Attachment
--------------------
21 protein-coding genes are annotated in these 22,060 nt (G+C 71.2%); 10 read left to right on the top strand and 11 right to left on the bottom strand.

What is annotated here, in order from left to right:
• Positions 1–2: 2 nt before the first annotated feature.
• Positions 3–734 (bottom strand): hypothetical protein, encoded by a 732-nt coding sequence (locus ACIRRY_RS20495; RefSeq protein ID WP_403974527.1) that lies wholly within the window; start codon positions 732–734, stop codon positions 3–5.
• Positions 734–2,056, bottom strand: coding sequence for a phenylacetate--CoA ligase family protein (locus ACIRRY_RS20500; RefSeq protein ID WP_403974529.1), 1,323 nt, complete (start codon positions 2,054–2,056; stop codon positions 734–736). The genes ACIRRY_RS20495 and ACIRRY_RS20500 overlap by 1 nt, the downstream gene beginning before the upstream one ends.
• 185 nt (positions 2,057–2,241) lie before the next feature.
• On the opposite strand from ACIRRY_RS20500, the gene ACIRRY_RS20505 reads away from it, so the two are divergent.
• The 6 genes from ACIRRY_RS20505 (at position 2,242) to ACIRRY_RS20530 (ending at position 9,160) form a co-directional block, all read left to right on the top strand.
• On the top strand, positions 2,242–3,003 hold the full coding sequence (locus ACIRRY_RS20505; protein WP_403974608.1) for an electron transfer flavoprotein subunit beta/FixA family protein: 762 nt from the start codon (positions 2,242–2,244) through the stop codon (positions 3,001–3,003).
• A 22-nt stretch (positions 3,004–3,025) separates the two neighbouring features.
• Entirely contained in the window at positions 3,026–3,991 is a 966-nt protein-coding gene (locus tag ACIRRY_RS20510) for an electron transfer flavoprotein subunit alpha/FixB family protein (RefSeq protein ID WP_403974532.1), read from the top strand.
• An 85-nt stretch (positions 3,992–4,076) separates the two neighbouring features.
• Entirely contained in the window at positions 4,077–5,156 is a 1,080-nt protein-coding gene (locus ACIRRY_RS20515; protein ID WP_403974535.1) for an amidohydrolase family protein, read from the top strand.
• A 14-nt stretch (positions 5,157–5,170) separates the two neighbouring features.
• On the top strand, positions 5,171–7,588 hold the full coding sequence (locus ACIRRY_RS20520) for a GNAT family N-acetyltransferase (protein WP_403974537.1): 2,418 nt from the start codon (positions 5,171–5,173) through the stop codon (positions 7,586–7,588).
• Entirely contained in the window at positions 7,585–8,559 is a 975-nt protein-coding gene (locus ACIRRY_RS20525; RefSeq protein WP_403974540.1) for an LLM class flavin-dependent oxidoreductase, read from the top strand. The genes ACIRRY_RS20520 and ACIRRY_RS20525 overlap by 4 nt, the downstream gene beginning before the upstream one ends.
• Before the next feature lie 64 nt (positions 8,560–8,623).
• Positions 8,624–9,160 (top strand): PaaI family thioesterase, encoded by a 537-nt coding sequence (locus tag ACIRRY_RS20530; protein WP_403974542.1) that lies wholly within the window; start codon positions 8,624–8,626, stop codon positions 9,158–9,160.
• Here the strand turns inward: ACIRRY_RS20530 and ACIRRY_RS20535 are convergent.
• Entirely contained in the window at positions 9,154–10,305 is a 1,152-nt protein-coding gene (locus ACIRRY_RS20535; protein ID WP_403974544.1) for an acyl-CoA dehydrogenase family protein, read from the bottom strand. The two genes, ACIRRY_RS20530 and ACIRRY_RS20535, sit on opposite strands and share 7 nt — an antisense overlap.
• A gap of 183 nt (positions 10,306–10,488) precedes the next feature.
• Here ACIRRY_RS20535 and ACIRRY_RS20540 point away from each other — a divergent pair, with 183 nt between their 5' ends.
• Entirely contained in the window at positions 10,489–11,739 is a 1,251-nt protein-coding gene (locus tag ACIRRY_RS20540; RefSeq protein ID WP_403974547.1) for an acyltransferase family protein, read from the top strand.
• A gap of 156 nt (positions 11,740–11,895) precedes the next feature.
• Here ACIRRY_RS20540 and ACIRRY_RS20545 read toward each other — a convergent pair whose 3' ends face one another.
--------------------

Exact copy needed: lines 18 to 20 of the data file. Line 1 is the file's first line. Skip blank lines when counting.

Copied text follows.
• Positions 8,624–9,160 (top strand): PaaI family thioesterase, encoded by a 537-nt coding sequence (locus tag ACIRRY_RS20530; protein WP_403974542.1) that lies wholly within the window; start codon positions 8,624–8,626, stop codon positions 9,158–9,160.
• Here the strand turns inward: ACIRRY_RS20530 and ACIRRY_RS20535 are convergent.
• Entirely contained in the window at positions 9,154–10,305 is a 1,152-nt protein-coding gene (locus ACIRRY_RS20535; protein ID WP_403974544.1) for an acyl-CoA dehydrogenase family protein, read from the bottom strand. The two genes, ACIRRY_RS20530 and ACIRRY_RS20535, sit on opposite strands and share 7 nt — an antisense overlap.